Beginning today, T-Mobile will provide a major software update tosubscribers that supports its future 4G LTE network. The carrier also confirmed that the first of its LTE service regions will go live by the end of this month.
This is good news for many reasons, primarily because it confirms T-Mobile's commitment to bring 4G LTE coverage to its customers. Until now this big infrastructure revamp was merely the stuff of rumors and vague statements from the carrier. During a recent meeting I had with T-Mobile execs, however, the carrier said it expects to flip the switch on 4G LTE to match availability of itshandsets -- in other words, by the end of the month.
Galaxy Note 2 owners will find reason to cheer here as well since this upgrade, called a maintenance release (MR), enables all the speed a fast 4G LTE has in its tool kit. Since the fresh software will take a few weeks to hit all deployed Note 2 phones, T-Mobile's LTE timing makes a lot of sense. Unfortunately T-Mobile is still tight-lipped about exactly where its LTE network will arrive first.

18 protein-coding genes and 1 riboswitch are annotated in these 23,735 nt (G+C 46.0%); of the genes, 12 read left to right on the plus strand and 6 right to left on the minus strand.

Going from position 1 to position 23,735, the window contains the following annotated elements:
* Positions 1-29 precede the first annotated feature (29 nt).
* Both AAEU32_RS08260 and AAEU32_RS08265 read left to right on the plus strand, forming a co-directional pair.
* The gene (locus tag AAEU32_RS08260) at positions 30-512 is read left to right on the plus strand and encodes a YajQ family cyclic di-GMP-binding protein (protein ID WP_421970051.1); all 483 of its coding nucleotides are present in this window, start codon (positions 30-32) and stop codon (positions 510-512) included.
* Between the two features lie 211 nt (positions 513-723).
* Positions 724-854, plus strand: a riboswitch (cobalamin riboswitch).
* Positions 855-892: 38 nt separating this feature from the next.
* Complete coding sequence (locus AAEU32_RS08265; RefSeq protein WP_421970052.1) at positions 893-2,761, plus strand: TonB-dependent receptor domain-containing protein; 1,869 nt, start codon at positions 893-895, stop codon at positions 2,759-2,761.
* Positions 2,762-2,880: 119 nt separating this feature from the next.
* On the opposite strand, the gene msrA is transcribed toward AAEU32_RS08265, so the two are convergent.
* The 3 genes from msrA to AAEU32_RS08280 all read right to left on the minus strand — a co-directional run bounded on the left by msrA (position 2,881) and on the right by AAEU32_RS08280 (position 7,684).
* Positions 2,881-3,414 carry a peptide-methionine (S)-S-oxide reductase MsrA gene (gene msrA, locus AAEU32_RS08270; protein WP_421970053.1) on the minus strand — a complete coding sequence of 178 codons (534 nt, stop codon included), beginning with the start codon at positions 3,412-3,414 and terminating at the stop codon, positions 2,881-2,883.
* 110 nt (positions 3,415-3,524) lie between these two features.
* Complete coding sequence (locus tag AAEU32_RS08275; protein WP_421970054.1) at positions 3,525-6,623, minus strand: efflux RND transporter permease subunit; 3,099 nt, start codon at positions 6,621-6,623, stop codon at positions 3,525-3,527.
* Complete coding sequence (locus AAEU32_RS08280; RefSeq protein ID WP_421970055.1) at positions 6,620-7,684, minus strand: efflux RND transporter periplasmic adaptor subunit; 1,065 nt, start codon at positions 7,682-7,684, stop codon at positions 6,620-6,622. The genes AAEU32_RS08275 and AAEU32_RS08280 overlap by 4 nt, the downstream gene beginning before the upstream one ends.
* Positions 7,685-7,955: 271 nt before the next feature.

No matter where TMO LTE pops up initially, it's certainly in T-Mobile's interest to supply a fatter wireless data pipe since loyal subscribers could easily be tempted by the LTE offerings of competing networks such as AT&T and Verizon.
But what kind of throughput experience can you expect on a T-Mobile LTE handset? Judging from the download speeds I observed in my meeting with T-Mobile brass, potentially a very zippy one. I personally clocked download speeds in excess of 60 Mbps while uploads pushed through at an impressive 15 Mbps or more.
That's downright screaming, though to be clear, this is more a demonstration of theoretical performance since I was the only surfer on a closed LTE tower T-Mobile fired up solely for these meetings in New York. Real-world tests no doubt should be much more down to earth. Let's hope when and if T-Mobile LTE officially comes to my and your neck of the woods, 4G speeds will be this exhilarating.